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Savannah River Site

Savannah River Site

From the 1950s to the 1990s, the manufacture of nuclear weapons was a high priority item in the United States. The nation depended heavily on an adequate supply of atomic and hydrogen bombs as its ultimate defense against enemy attack. As a result, the government had established 17 major plants in 12 states to produce the materials needed for nuclear weapons.

Five of these plants were built along the Savannah River near Aiken, South Carolina. The Savannah River Site (SRS) is about 20 mi (32 km) southeast of Augusta, Georgia, and 150 mi (242 km) upstream from the Atlantic Ocean. The five reactors sit on a 310 mi2 (803 km2) site that also holds 34 million gal (129 million l) of high-level radioactive wastes.

The SRS reactors were originally used to produce plutonium fuel used in nuclear weapons. In recent years, they have been converted to the production of tritium gas, an important component of fusion (hydrogen) bombs.

For more than a decade, environmentalists have been concerned about the safety of the SRS reactors. The reactors were aging; one of the original SRS reactors, for instance, had been closed in the late 1970s because of cracks in the reactor vessel.

The severity of safety issues became more obvious, however, in the late 1980s. In September 1987, the U.S. Department of Energy (DOE) released a memorandum summarizing 30 "incidents" that had occurred at SRS between 1975 and 1985. Among these were a number of unexplained power surges that nearly went out of control. In addition, the meltdown of a radioactive fuel element in November 1970 took 900 people three months to clean up.

E. I. du Pont de Nemours and Company, operator of the SRS facility, claimed that all "incidents" had been properly reported and that the reactors presented no serious risk to the area. Worried about maintaining a dependable supply of tritium, DOE officials accepted du Pont's explanation and allowed the site to continue operating.

In 1988, however, the problems at SRS began to snowball. By that time, two of the original five reactors had been shut down permanently and two, temporarily. Then, in August of 1988 an unexplained power surge caused officials to temporarily close down the fifth, "K," reactor. Investigations by federal officials found that the accident was a result of human errors. Operators were poorly trained and improperly supervised. In addition, they were working with inefficient, aging equipment that lacked adequate safety precautions.

Still concerned about its tritium supply, the DOE spent more than $1 billion to upgrade and repair the K reactor and to retrain staff at SRS. On December 13, 1991, Energy Secretary James D. Watkins announced that the reactor was to be re-started again, operating at 30% capacity.

During final tests prior to re-starting, however, 150 gal (569 l) of cooling water containing radioactive tritium leaked into the Savannah River. A South Carolina water utility company and two food processing companies in Savannah, Georgia, had to discontinue using river water in their operations.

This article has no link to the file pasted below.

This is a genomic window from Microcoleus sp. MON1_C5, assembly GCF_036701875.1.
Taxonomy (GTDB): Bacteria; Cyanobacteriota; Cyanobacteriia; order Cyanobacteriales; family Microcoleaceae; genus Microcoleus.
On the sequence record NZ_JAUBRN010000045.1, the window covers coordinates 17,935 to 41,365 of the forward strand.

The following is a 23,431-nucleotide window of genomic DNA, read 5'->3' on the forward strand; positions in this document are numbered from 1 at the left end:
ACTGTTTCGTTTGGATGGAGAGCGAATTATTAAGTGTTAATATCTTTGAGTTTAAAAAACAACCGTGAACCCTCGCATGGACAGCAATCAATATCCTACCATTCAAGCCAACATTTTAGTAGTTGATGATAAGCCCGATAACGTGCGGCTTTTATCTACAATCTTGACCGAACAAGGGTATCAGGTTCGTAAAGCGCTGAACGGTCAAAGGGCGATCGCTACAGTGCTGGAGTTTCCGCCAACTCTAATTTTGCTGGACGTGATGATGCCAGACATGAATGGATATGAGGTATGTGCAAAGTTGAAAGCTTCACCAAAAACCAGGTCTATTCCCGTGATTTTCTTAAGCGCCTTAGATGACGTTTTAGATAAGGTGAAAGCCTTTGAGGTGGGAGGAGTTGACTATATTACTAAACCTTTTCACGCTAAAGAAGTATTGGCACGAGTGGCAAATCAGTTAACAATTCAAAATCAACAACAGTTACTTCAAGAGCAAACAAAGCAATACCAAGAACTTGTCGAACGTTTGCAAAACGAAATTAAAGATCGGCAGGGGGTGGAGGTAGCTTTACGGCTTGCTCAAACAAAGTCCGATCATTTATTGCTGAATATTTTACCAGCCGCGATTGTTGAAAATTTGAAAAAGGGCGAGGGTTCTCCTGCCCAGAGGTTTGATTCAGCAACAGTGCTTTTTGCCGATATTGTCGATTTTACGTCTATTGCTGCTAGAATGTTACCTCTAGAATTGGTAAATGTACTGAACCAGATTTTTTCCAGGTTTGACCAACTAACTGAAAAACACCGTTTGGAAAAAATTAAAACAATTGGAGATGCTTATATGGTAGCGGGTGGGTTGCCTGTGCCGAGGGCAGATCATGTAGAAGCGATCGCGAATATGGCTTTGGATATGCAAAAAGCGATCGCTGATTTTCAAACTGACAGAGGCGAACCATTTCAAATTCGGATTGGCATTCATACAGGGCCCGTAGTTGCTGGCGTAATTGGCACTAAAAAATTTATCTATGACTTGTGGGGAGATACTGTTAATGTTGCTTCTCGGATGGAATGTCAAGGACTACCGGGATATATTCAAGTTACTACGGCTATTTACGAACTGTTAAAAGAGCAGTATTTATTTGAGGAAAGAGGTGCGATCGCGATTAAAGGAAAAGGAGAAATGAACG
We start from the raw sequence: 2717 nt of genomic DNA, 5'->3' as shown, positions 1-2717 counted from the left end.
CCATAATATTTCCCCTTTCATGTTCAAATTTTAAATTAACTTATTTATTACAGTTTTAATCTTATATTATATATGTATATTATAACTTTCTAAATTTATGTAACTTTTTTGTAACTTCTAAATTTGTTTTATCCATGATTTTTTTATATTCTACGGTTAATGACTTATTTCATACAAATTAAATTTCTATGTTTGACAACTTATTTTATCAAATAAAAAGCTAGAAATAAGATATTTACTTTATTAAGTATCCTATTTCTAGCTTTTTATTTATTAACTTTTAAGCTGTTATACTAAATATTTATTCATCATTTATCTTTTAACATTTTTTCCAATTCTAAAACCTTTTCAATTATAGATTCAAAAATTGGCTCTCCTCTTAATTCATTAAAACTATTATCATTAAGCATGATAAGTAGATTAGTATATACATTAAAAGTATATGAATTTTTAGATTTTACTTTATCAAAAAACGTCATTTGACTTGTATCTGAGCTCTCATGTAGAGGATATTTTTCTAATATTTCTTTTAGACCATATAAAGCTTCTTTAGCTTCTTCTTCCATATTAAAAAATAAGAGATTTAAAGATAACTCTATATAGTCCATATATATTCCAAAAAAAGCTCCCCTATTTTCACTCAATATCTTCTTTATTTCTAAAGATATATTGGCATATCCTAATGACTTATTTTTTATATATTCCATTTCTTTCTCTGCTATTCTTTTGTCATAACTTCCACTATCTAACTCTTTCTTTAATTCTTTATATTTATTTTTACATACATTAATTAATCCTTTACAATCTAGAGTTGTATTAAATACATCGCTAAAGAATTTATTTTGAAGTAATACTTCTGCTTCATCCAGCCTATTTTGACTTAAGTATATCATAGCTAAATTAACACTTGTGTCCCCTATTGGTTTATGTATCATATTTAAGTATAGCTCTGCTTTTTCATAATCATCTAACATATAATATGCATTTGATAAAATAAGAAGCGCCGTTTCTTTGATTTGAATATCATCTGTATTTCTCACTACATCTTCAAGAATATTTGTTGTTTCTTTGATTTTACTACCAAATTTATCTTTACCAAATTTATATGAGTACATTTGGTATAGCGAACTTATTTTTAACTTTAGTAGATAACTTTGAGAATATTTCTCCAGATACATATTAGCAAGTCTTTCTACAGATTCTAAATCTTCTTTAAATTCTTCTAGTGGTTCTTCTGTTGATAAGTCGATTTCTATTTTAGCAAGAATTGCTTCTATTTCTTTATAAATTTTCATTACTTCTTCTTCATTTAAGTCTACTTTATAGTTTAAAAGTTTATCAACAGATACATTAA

The ill-fated reactor experienced yet another set-back only five months later. During another effort at re-starting the K reactor in May 1992, radioactive tritium once again escaped into the surrounding environment and, once again, start-up was postponed.

By the fall of 1992, changes in the balance of world power would cast additional doubt on the future of SRS. The Soviet Union had collapsed and neither Russia nor its former satellite states were regarded as an immediate threat to U.S. security, as former Soviet military might was now spread among a number of nations with urgent economic priorities. American president George Bush and Russian leader Boris Yeltsin had agreed to sharp cut-backs in the number of nuclear warheads held by both sides. In addition, experts determined that the existing supply of tritium would be sufficient for U.S. defense needs until at least 2012.

In 2000, the K reactor was turned into a materials storage facility. The site will soon be put back into action after the delivery of 6 tons of plutonium in June of 2002. The plutonium will be held at the site until it is converted into nuclear reactor fluid by 2017. If the plutonium has not been converted, it will be transferred to an other location.

[David E. Newton ]



Applebome, P. "Anger Lingers After Leak at Atomic Site." New York Times (January 13, 1992): A7.

Schneider, K. "U.S. Dropping Plan to Build Reactor." New York Times (September 12, 1992): 5.

Sharp, Deborah. "Six Tons of Plutonium begin Journey to S.C." USA Today June 24, 2002 [cited July 2002]. <>.

Sweet, W. "Severe Accident Scenarios at Issue in DOE Plan to Restart Reactor." Physics Today (November 1991): 7881.

Wald, M. L. "How an Old Government Reactor Managed to Outlive the Cold War." New York Times (December 22, 1991): E2.

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